There's a bizarre ecological event happening in Lost Lagoon right now, and not for the first time.
Lost Lagoon was artificially created in the early 1900s when the Stanley Park causeway was built. Formerly a tidal ecosystem, it was made into an isolated body of water for Highway 99. Now the lagoon is now a pond for recreational and aesthetic purposes.
For the last few weeks, Vancouverites have reported seeing a number of dead carp floating on the surface of the lagoon or washed up onshore and the city of Vancouver has confirmed that a similar occurrence happened last September as well.
When the carp started turning up dead in 2021 a water quality test was performed alongside necropsies on several of the fish. A spokesperson for the city told V.I.A "while the receiving lab could not pinpoint an exact cause, Staff believe fish mortality was related to the overall water quality of Lost Lagoon—mainly low dissolved oxygen and high salinity from the adjacent ocean in Coal Harbour."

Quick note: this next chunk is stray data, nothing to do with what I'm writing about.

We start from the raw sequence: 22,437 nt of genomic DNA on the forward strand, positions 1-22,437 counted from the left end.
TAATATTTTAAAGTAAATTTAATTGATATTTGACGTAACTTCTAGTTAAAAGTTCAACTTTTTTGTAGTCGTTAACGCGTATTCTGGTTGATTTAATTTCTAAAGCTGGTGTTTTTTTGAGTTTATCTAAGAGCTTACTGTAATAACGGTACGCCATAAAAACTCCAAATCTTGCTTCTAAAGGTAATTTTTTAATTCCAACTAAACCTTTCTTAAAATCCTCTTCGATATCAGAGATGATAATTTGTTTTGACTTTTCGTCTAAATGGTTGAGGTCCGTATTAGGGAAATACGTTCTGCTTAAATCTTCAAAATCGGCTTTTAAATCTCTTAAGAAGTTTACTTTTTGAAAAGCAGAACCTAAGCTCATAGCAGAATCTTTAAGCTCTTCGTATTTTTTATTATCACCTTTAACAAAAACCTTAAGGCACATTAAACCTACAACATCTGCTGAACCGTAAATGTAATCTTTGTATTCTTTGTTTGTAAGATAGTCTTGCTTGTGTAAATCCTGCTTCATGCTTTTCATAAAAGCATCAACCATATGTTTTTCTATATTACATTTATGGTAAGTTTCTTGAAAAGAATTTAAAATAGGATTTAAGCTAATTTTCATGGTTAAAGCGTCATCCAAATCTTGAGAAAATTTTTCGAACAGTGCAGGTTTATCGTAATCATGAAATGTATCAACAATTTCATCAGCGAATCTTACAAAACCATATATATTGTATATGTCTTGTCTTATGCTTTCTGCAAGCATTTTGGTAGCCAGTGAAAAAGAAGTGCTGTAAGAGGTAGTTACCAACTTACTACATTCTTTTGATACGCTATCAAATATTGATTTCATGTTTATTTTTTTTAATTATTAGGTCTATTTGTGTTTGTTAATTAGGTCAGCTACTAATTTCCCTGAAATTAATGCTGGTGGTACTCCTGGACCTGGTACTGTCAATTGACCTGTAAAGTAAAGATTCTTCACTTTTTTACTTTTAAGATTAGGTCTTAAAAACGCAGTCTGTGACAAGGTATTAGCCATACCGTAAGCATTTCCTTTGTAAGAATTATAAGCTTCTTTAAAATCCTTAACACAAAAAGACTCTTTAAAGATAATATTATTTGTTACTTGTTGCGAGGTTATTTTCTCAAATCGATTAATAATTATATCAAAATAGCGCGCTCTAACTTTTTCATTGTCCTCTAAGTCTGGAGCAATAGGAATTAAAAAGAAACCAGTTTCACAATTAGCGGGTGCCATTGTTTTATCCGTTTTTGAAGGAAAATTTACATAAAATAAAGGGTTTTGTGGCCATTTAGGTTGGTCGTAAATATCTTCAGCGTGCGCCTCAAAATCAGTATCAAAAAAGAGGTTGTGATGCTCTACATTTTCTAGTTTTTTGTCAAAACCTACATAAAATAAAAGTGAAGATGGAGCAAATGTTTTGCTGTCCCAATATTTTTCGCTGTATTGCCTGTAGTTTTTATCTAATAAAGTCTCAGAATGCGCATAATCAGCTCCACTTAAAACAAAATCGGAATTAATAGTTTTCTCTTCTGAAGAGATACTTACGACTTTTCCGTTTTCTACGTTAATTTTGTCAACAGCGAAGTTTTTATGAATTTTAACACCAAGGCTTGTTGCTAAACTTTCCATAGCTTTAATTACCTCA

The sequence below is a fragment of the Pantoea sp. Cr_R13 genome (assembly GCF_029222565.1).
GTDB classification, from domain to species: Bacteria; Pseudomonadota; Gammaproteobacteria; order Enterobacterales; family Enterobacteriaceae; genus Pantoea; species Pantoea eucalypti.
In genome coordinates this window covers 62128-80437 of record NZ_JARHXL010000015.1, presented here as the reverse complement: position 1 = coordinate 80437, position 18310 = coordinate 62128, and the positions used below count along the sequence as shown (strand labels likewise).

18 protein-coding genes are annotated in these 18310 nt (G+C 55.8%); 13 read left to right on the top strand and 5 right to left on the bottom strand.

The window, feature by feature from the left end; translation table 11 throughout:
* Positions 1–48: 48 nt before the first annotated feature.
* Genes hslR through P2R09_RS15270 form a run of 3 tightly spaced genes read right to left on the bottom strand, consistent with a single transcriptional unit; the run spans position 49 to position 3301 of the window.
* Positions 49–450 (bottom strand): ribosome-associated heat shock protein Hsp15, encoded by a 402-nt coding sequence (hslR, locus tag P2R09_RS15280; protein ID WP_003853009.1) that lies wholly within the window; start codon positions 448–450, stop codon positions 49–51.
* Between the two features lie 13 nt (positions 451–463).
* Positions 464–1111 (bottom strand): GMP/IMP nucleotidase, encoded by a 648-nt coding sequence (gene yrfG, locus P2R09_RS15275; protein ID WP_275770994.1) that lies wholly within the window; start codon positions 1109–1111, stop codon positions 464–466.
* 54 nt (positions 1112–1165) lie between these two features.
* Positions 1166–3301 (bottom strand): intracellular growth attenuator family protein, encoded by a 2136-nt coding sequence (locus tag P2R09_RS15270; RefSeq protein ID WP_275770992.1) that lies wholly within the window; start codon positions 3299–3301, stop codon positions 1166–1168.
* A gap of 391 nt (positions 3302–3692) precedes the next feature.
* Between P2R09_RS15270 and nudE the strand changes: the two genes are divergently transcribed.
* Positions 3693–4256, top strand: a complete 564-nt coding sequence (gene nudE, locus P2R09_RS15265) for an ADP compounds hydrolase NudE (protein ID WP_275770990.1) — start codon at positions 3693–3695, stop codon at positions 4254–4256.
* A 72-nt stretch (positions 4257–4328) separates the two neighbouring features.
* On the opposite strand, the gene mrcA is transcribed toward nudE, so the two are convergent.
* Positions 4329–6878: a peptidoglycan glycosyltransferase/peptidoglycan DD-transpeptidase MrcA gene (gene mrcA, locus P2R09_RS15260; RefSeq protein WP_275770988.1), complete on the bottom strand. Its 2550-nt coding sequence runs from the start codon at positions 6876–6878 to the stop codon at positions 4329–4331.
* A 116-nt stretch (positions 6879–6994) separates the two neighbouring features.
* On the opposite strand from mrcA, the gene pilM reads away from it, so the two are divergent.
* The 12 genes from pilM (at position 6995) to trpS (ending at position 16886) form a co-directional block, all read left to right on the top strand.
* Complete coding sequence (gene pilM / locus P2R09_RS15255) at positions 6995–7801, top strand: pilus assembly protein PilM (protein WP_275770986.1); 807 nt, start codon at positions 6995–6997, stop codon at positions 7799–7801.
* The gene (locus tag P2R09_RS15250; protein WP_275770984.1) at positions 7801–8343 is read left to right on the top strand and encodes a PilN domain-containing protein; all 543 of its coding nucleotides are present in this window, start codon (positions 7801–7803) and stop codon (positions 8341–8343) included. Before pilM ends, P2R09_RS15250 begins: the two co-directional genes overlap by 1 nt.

Originally a conservation technician with the Stanley Park Ecological Society had two theories for the dead carp, one of which had to do with a large amount of rainfall that occurred at the time.
Now that the dead fish appear to be a yearly occurrence. The City says that "the Stanley Park Ecology Society runs a continuing water quality monitoring program for the lagoon that may shed light" on what is happening. Along with the dead fish, members of the public have noticed large amounts of algae and sludge on the surface of the pond.
"Because [the lagoon] is isolated, infilling, and now only approximately a metre deep (with much of the shoreline non-naturalized), it is considered an ecologically poor habitat, vulnerable to sea level rise and other climatic events," says a City spokesperson. "Staff have been aware of the ecological issues and challenges at Lost Lagoon for some time and, over the last few years, have been exploring various feasible solutions to restore the area."
According to the City, the lack of flushing that happens naturally in the Lost Lagoon area is a major contributor to the water quality issues, along with other localized environmental impacts. They are currently working on a Lost Lagoon Reconnection Feasibility Study, which explores a possible long-term reconnection of the lagoon to Coal Harbour. The study also connects to the work being done with the Musqueam, Squamish and Tsleil-Waututh Nations as part of the Stanley Park Comprehensive Planning project.
"In the interim, we are developing a sediment handling strategy for sludge that has accumulated over the years at the bottom of the lagoon. Understanding its composition will be essential to informing the remediation options available," says the spokesperson.
With files from Cameron Thomson